The goal of this project is to develop and validate (through field tests) a new low-cost all-digital pressure sensing technology for in situ distributed downhole pressure monitoring in unconventional oil and natural gas (UOG) fields. The key innovation of the all-digital sensor concept is the built-in nonelectric analog-to-digital converter (ADC), which eliminates the need for downhole electronics for signal conditioning and telemetry.
Clemson University - Clemson, SC 29634
Despite the growing supply from alternative energy sources, we will still rely on fossil fuels for most of our energy needs in 2050. Over the past decade, UOG development has dramatically increased US production of oil and natural gas. Based on the EIA’s 2018 Annual Energy Outlook, these trends are expected to continue through 2050 when UOG resources are projected to contribute 70.1% of total U.S. oil production and 76.1% of total U.S. natural gas production. UOG development became possible and profitable due to technological advancements in extended-lateral horizontal drilling and multistage high-volume hydraulic fracturing. However, UOG developments are extremely cost sensitive and marginally economical in many instances. The recovery efficiency of UOG is despairingly low, perhaps 20% in gas-rich shale reservoirs and less than 10% in liquid-rich plays. The reasons for the lack of economics in many UOG resources are due to the heterogeneity of the reservoir rock, petroleum fluids characteristics, cost of well construction, and how hydraulic fracturing is performed. Due to the lack of knowledge, information, technological and economical limitations, the full potential of US UOG resources has yet to be realized. Technology advancements to recover UOG resources are critical in maintaining future US oil and gas production levels.
The all-digital sensors eliminate the needs for downhole electronics. As a result, the new sensors are more robust, cheaper and have less drift compared with existing sensors. Because the sensor outputs are digital in nature, the new sensors can be remotely logged over a long distance, and many sensors can be digitally multiplexed for distributed sensing using a single surface interrogation instrument to significantly save the cost. Through planned research and engineering work, these technical innovations will result in a new affordable tool to enhance the understanding of UOG reservoir behavior, control the stimulations and productions, improve recovery efficiency, and expand the development of emerging UOG plays. In addition to distributed pressure sensing, the all-digital sensing concept can be developed into a new multiparameter sensing platform in the future to include temperature and acoustics. Together with the pressure data, the permanently installed all-digital monitoring system will fill critical data gaps in big data analytics and machine learning applications to inform decision making and improve the ultimate recovery of UOG.
The all-digital downhole pressure sensor based on a nonelectric digitizer was designed, manufactured, and tested. Iterations of design, testing and modification have been conducted to optimize the sensor to meet the requirements in measurement accuracy, long-term drift, and reliability. The hermetic packaging of the sensor has also been gone through several design, simulation, prototyping and testing iterations to protect the sensors during its deployment and operation in the high-pressure downhole environment. The downhole sensor prototypes were then calibrated using a temperature and pressure-controlled testing chamber. The sensor interrogation instrument has also designed, prototyped, and tested to obtain high signal-noise-ratio and ensure long-distance data telemetry with a low error rate. A software package with a user graphic interface (UGI) has been developed to operate the instrument for automatic sensor logging and data recording/storage. The sensor multiplexing module has also been designed, manufactured, and tested. Five digitizers were successfully multiplexed and interrogated by using only five wires. The completed protype sensing system (including the packaged downhole sensors, instrument, and software) were installed and validated in a research wellbore. The sensors have successfully survived the installation process and successfully logged the downhole pressure data during and after the sensor deployment. The all-digital sensing system was able to measure the downhole pressure reliably over long time (15 days, limited by the availability of the research wellbore) and long distance (2550 ft, limited by the depth of the research wellbore), and the measurement results agreed well with that obtained by the reference sensor.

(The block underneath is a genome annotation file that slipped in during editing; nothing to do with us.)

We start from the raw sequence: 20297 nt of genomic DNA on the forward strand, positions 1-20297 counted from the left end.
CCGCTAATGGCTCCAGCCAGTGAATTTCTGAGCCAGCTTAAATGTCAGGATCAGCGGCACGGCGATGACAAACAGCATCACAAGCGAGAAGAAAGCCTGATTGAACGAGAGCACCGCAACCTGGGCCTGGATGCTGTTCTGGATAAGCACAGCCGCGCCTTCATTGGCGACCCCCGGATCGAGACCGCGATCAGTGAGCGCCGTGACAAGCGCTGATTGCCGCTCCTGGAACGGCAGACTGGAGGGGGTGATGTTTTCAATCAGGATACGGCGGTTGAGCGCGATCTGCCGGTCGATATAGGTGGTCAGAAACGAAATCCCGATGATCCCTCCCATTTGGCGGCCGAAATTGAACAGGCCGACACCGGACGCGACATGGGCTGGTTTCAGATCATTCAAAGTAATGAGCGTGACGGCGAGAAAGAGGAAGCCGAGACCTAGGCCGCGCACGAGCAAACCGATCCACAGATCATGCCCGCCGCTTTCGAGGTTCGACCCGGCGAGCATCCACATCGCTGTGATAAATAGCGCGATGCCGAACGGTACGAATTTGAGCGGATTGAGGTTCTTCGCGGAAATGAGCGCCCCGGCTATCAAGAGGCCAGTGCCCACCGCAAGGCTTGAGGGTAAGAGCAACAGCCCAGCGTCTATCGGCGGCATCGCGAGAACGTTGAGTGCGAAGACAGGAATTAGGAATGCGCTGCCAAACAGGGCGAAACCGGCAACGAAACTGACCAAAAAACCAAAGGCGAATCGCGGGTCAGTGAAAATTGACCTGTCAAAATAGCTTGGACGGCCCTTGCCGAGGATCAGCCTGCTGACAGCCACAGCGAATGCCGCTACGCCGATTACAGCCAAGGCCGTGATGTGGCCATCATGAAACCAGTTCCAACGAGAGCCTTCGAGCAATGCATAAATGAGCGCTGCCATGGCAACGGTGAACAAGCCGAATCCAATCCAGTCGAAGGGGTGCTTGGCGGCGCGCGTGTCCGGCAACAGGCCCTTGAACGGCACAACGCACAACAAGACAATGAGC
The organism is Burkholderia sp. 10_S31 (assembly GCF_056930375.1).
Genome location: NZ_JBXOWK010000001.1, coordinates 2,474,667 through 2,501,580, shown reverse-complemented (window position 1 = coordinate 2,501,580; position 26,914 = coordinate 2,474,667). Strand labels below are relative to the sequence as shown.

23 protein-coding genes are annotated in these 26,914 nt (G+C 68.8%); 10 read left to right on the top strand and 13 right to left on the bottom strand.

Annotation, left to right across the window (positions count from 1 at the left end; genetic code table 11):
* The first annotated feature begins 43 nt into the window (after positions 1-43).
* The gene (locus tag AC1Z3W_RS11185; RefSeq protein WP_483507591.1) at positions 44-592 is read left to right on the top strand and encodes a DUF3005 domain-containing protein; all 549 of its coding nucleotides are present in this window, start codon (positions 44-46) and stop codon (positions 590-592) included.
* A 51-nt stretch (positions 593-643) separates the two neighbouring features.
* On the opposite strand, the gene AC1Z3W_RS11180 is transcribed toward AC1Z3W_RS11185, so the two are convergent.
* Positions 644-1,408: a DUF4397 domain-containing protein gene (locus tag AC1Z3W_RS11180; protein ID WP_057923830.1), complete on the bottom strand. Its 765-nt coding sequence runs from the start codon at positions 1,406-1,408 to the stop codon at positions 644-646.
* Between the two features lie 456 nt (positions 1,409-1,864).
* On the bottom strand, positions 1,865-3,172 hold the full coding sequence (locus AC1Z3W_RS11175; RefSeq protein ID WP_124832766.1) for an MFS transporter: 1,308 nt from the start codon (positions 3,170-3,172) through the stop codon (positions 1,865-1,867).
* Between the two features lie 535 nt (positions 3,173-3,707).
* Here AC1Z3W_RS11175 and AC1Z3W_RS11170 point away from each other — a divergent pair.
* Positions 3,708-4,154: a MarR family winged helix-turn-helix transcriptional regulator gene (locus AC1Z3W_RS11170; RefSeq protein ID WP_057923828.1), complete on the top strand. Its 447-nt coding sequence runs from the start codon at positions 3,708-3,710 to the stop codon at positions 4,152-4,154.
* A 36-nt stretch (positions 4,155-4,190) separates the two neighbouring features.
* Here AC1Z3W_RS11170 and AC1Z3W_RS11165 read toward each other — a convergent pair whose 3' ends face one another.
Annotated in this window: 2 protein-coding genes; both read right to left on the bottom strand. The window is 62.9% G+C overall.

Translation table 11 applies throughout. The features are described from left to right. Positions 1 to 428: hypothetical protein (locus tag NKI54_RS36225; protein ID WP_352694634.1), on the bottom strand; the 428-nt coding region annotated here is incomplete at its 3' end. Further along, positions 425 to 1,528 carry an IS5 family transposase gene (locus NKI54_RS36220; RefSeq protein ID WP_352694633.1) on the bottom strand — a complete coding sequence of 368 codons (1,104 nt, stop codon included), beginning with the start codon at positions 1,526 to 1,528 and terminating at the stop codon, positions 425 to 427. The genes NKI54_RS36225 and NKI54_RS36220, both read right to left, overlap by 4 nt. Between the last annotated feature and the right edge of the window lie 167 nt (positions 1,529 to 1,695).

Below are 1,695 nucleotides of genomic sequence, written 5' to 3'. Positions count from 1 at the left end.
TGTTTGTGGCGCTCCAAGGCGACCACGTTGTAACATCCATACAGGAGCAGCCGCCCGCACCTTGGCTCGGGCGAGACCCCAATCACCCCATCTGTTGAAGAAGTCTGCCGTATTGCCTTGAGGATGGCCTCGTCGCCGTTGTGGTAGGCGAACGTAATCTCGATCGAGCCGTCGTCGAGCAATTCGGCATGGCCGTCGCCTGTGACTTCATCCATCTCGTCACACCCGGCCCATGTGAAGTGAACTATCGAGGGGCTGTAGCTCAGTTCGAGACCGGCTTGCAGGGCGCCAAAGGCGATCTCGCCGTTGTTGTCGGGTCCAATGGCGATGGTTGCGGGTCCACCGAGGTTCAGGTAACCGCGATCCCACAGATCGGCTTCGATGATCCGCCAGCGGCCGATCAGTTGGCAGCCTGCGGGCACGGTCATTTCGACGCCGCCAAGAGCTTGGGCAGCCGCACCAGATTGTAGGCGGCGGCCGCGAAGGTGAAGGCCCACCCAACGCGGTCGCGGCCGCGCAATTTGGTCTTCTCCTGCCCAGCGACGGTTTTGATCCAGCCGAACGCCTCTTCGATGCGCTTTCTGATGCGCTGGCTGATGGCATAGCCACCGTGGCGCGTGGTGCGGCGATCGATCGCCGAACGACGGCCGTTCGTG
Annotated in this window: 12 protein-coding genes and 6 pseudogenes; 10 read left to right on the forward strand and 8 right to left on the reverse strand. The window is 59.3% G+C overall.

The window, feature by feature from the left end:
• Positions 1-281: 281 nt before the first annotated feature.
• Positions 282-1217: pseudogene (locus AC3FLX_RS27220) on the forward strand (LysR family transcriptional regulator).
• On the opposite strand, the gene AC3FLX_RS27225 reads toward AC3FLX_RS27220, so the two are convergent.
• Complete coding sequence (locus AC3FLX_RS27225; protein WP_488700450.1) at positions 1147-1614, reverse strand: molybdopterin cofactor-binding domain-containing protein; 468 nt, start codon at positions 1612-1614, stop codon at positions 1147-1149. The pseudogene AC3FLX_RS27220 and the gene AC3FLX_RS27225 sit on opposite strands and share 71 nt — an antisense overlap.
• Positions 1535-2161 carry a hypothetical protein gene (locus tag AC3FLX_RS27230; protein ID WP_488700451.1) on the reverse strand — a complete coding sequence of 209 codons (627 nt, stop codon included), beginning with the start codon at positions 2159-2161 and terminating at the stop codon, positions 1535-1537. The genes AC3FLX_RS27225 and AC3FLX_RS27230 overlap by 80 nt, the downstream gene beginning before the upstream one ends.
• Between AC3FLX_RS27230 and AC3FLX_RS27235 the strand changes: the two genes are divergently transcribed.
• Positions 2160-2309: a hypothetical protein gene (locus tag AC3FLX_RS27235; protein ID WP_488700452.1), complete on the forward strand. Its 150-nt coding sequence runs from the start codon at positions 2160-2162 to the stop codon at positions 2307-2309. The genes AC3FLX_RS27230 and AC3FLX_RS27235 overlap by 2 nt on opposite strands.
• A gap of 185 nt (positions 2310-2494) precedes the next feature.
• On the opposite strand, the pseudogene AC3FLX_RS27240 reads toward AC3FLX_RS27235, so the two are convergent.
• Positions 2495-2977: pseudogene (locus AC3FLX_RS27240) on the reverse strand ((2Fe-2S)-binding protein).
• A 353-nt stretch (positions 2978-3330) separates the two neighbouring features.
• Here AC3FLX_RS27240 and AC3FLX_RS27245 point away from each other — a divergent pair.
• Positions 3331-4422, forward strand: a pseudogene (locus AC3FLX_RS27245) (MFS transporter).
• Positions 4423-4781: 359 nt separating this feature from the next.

In the upcoming quarters, the team will be focused on further optimizing the sensors by reducing the hysteresis, decreasing the sensor size, and increasing the measurement resolution. The sensor multiplexing system will also be tested by interrogating multiple sensors in real time.
NETL – David Cercone (David.Cercone@netl.doe.gov or 412-386-6571)
Clemson – Hai Xiao (firstname.lastname@example.org or 864-656-5912)
“Glass Additive and Subtractive Manufacturing of a Fiber Optic Rotary Encoder for Downhole Pressure Sensing,” X. Zhu, J. Tang, Y. Wu, X. Jiao, R. Nygaard, D. Cercone, H. Xiao, IEEE Sensors Journal, 2023.
Clemson University Project Review Presentation [PDF] [Video] October 2020
Project Landing Page
Kick-off Meeting Presentation [PDF] October, 2019